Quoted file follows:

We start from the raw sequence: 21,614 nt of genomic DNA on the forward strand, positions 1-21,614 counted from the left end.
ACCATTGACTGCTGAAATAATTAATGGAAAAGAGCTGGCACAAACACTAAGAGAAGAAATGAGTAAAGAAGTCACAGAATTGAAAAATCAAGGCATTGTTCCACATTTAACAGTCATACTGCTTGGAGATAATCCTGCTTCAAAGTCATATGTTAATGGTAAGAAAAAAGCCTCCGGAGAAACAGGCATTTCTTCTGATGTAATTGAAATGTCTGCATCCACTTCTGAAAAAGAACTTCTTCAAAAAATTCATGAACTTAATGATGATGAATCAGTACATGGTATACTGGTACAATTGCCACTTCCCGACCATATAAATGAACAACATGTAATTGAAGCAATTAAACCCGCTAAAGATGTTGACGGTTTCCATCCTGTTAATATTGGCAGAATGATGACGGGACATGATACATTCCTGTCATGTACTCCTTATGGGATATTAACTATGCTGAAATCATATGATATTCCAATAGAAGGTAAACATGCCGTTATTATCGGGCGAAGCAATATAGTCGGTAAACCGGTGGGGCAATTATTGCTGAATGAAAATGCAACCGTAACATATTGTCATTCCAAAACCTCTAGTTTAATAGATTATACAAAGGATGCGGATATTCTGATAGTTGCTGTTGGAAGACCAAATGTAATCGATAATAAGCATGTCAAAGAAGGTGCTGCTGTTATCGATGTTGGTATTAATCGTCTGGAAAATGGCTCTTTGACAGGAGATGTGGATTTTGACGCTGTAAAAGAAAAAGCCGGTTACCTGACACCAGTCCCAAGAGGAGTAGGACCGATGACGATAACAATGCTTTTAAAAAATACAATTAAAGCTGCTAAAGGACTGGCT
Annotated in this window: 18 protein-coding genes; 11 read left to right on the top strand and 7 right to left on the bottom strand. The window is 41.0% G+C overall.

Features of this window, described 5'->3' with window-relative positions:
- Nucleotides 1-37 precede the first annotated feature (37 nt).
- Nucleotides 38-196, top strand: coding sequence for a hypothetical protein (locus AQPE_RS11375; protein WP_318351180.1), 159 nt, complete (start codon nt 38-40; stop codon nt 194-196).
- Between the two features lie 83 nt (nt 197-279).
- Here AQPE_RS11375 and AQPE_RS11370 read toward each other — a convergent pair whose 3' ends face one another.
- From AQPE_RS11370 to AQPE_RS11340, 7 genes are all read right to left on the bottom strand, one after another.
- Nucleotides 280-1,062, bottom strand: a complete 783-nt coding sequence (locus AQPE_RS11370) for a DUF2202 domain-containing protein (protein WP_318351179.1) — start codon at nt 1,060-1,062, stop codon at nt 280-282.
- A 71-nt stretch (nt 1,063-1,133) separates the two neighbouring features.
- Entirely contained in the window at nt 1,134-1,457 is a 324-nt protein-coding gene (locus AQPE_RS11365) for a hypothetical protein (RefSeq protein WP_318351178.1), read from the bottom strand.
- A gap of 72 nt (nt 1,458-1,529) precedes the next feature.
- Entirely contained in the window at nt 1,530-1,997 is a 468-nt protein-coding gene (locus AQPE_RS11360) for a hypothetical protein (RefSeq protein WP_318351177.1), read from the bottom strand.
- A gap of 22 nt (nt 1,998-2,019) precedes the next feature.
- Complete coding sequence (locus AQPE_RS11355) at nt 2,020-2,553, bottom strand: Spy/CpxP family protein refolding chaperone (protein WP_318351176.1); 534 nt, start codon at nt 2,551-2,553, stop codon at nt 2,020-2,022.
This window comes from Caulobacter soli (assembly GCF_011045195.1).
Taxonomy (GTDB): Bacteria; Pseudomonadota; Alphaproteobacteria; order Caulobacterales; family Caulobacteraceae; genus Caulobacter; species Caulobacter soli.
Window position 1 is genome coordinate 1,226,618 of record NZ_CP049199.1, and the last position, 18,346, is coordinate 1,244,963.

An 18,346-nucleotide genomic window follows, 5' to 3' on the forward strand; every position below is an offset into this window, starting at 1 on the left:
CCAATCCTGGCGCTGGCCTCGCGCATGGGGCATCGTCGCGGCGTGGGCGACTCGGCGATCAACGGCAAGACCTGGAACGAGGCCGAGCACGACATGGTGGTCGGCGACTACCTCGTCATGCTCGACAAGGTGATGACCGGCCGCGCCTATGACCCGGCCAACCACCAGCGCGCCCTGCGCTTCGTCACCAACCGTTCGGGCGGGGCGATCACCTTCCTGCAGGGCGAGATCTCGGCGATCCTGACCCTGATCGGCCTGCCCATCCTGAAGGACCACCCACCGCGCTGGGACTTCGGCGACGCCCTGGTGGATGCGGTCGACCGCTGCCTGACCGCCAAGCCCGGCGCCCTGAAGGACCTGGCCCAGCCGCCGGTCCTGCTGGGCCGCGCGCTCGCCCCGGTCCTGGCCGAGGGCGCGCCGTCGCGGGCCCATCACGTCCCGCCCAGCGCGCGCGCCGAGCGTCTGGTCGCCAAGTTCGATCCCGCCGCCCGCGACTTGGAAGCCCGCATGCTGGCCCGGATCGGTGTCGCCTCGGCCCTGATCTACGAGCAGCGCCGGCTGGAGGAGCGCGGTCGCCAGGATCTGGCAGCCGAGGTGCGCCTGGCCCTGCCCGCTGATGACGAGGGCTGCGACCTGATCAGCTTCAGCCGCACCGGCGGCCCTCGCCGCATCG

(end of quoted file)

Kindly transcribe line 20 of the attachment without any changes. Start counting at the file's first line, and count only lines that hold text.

An 18,346-nucleotide genomic window follows, 5' to 3' on the forward strand; every position below is an offset into this window, starting at 1 on the left: